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Simple Gateway Monitoring Protocol
RFC 1028

Document type: RFC - Historic (November 1987; No errata)
Document stream: Legacy
Last updated: 2013-03-02
Other versions: plain text, pdf, html

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IESG State: RFC 1028 (Historic)
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Network Working Group                                           J. Davin
Request for Comments:  1028                                Proteon, Inc.
                                                                 J. Case
                                    University of Tennessee at Knoxville
                                                                M. Fedor
                                                      Cornell University
                                                          M. Schoffstall
                                        Rensselaer Polytechnic Institute
                                                           November 1987

                  A Simple Gateway Monitoring Protocol

1.  Status of this Memo

   This document is being distributed to members of the Internet
   community in order to solicit their reactions to the proposals
   contained in it.  While the issues discussed may not be directly
   relevant to the research problems of the Internet, they may be
   interesting to a number of researchers and implementors.

   This memo defines a simple application-layer protocol by which
   management information for a gateway may be inspected or altered by
   logically remote users.

   This proposal is intended only as an interim response to immediate
   gateway monitoring needs while work on more elaborate and robust
   designs proceeds with the care and deliberation appropriate to that
   task.  Accordingly, long term use of the mechanisms described here
   should be seriously questioned as more comprehensive proposals emerge
   in the future.  Distribution of this memo is unlimited.

2.  Protocol Design Strategy

   The proposed protocol is shaped in large part by the desire to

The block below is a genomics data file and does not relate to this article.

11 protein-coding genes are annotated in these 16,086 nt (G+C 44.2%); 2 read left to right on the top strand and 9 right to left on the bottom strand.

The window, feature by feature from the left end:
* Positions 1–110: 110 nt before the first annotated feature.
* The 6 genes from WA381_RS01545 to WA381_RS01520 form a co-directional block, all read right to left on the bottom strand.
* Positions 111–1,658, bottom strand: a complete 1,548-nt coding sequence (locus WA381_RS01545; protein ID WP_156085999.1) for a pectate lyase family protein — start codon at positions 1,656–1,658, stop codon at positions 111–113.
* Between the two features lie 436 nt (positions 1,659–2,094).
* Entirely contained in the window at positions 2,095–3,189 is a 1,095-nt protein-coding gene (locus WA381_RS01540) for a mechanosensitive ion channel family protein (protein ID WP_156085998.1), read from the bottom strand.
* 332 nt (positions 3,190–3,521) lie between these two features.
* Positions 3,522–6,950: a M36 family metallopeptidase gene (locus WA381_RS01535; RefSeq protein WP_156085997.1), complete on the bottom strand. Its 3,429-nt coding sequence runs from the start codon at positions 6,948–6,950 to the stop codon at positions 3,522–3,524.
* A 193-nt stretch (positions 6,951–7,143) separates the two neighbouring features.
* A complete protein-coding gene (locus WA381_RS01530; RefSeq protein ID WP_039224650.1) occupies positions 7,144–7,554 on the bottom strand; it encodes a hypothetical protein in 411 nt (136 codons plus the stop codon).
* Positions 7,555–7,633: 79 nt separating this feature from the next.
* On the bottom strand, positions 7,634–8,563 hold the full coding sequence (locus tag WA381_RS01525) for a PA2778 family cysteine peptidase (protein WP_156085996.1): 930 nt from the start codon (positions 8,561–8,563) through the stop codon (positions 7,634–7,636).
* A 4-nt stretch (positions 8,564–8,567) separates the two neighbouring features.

minimize the number and complexity of management functions realized
   by the gateway itself.  This goal is attractive in at least four
   respects:

   (1)  The development cost for gateway software necessary to
        support the protocol is accordingly reduced.

   (2)  The degree of management function that is remotely
        supported is accordingly increased, thereby admitting
        fullest use of internet resources in the management task.

Davin, Case, Fedor and Schoffstall                              [Page 1]
RFC 1028               Simple Gateway Monitoring           November 1987

   (3)  The degree of management function that is remotely
        supported is accordingly increased, thereby imposing the
        fewest possible restrictions on the form and sophistication
        of management tools.

   (4)  A simplified set of management functions is easily
        understood and used by developers of gateway management
        tools.

   A second design goal is that the functional paradigm for monitoring
   and control be sufficiently extensible to accommodate additional,
   possibly unanticipated aspects of gateway operation.

   A third goal is that the design be, as much as possible, independent
   of the architecture and mechanisms of particular hosts or particular
   gateways.

   Consistent with the foregoing design goals are a number of decisions
   regarding the overall form of the protocol design.

   One such decision is to model all gateway management functions as
   alterations or inspections of various parameter values.  By this
   model, a protocol entity on a logically remote host (possibly the
   gateway itself) interacts with a protocol entity resident on the
   gateway in order to alter or retrieve named portions (variables) of
   the gateway state.  This design decision has at least two positive
   consequences:

   (1)  It has the effect of limiting the number of essential
        management functions realized by the gateway to two: one
        operation to assign a value to a specified configuration
        parameter and another to retrieve such a value.

   (2)  A second effect of this decision is to avoid introducing
        into the protocol definition support for imperative
        management commands: the number of such commands is in
        practice ever-increasing, and the semantics of such
        commands are in general arbitrarily complex.

   The exclusion of imperative commands from the set of explicitly
   supported management functions is unlikely to preclude any desirable
   gateway management operation.  Currently, most gateway commands are
   requests either to set the value of some gateway parameter or to
   retrieve such a value, and the function of the few imperative
   commands currently supported is easily accommodated in an
   asynchronous mode by this management model.  In this scheme, an
   imperative command might be realized as the setting of a parameter
   value that subsequently triggers the desired action.

Davin, Case, Fedor and Schoffstall                              [Page 2]
RFC 1028               Simple Gateway Monitoring           November 1987

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